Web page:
As Sisters in Zion: Mormon Feminism and Sisterhood
We'd do well to remember that such inspiration may vary widely, and that while agreement isn't required between sisters, charity is. Former Secretary of State Madeleine Albright declares, "There is a special place in hell for women who do not help other women." And certainly, if we don't respect each other, nobody else will. The motto for Exponent II -- Am I not a woman and a sister? -- reminds us that every Mormon woman's personal experience is legitimate, even if it's very different from our own. And these differences may hold increasing value in generations to come. To stay strong in the faith, our increasingly diverse young women need to see as many vibrant versions of Mormon womanhood as possible; they need to see evidence that the sisterhood has room for them.
For these reasons, I'm excited by the upsurge of energy among Mormon women who care about gender issues. I don't hear any twanging guitars or zealous prophecies about the future being female, but I do hear promising dialogue, and I'm pleased to see a cooperative effort forming among the leaders of several organizations to discuss Mormon women's identity in an atmosphere of mutual respect and goodwill. "It's a good time to be a Mormon feminist," says Joanna Brooks. I would add that it's a good time to stop worrying so much about who's a feminist and who's not, and instead focus on how women who care about gender issues can better cooperate by emphasizing similarities and respecting differences. Like feminism, sisterhood is a conversation. Our common faith won't preclude disagreement, but it will provide the motivation needed for the conversation to continue -- and, I trust, the inspiration needed for it to flourish.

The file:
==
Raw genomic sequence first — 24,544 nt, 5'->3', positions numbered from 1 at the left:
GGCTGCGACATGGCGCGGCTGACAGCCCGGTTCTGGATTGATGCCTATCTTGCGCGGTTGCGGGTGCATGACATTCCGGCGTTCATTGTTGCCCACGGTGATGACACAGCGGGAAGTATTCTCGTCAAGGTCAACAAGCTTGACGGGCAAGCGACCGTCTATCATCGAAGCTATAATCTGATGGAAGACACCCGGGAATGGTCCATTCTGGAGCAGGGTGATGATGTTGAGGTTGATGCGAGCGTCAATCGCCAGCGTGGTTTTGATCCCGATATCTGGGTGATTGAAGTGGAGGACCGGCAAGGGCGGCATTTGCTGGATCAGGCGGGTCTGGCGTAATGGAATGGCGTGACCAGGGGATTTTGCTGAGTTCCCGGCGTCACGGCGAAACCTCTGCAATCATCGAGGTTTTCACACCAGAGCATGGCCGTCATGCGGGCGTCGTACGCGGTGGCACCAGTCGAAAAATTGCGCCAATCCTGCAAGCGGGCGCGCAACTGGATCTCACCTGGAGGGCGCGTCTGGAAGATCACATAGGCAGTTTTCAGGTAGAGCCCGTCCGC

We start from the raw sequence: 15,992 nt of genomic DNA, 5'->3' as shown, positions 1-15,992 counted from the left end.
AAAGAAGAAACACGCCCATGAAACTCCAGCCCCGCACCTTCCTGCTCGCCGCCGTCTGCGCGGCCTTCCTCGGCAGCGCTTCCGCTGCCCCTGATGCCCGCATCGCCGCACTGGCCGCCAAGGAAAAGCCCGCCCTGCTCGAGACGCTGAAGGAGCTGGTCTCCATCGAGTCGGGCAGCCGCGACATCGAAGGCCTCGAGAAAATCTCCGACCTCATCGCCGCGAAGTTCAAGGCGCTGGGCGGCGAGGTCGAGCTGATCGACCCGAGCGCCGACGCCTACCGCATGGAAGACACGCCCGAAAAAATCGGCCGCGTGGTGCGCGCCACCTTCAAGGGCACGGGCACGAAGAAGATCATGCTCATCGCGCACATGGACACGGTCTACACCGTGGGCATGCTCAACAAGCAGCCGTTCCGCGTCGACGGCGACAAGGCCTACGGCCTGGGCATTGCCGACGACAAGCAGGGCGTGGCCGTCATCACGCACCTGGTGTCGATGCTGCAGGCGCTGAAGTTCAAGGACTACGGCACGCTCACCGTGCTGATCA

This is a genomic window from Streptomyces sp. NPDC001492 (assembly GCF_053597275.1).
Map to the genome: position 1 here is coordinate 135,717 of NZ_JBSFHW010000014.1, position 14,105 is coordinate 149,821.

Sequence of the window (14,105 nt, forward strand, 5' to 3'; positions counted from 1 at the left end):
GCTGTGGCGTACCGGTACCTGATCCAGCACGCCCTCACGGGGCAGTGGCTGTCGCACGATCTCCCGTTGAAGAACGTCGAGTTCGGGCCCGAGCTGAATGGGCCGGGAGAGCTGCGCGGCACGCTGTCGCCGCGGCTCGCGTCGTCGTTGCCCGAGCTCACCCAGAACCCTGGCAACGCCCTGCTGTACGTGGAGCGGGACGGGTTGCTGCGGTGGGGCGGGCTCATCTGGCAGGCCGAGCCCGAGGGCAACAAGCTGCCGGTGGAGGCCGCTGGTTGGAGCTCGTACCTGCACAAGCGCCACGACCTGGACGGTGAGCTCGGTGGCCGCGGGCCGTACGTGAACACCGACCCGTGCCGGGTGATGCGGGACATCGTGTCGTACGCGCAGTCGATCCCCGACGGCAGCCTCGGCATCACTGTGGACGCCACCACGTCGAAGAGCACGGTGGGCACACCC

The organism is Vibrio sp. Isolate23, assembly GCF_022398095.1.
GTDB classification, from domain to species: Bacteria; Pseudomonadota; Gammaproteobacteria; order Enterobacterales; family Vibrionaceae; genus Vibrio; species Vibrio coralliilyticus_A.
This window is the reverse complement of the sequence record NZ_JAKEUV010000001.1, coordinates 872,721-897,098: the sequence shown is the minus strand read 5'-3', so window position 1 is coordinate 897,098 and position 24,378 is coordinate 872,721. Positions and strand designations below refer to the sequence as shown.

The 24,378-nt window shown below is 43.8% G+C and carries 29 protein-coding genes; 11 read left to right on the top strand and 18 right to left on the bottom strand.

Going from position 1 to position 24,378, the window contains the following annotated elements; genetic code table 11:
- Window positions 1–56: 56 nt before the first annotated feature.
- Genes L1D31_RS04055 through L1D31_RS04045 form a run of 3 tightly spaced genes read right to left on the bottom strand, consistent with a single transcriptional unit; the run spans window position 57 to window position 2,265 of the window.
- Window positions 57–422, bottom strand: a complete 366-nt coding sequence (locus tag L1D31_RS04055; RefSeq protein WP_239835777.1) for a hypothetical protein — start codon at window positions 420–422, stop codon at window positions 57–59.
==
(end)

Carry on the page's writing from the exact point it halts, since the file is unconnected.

Previous waves include the fight for women's suffrage in the late 1800s, the ERA battles of the 1980s, and most recently, the Mormon feminist intellectual and theological controversies of the 1990s, which peaked during my time at BYU.
 The Salt Lake Tribune ran stories about Exponent II and about the resurgence in general. And the "Future of Mormonism" series on Patheos.com included a post titled "The Next Generation of Mormon Feminism."
 I'm not saying that all feminists are, or should be, strident activists. But whether publicly or privately, whether in ordinary or extraordinary ways, a feminist does what she can to address gender issues that come to her attention.
 Nora Ephron says no. Many (but not all) feminists would agree that one's position on abortion rights is a litmus test for feminism -- not because feminists must approve of abortion, but because they must disapprove of a male-dominated government having legal control over a woman's reproductive life.
Kathryn Soper is wife of one, mother of seven, memoirist, essayist, editor, nonprofit CEO, practicing Mormon, depression survivor, Down syndrome advocate, Greek-blooded American, WordTwist addict, and Radiohead groupie (not necessarily in that order). She is the founder of Segullah and author of The Year My Son and I Were Born (Globe Pequot Press, 2009), and makes random appearances on her personal blog.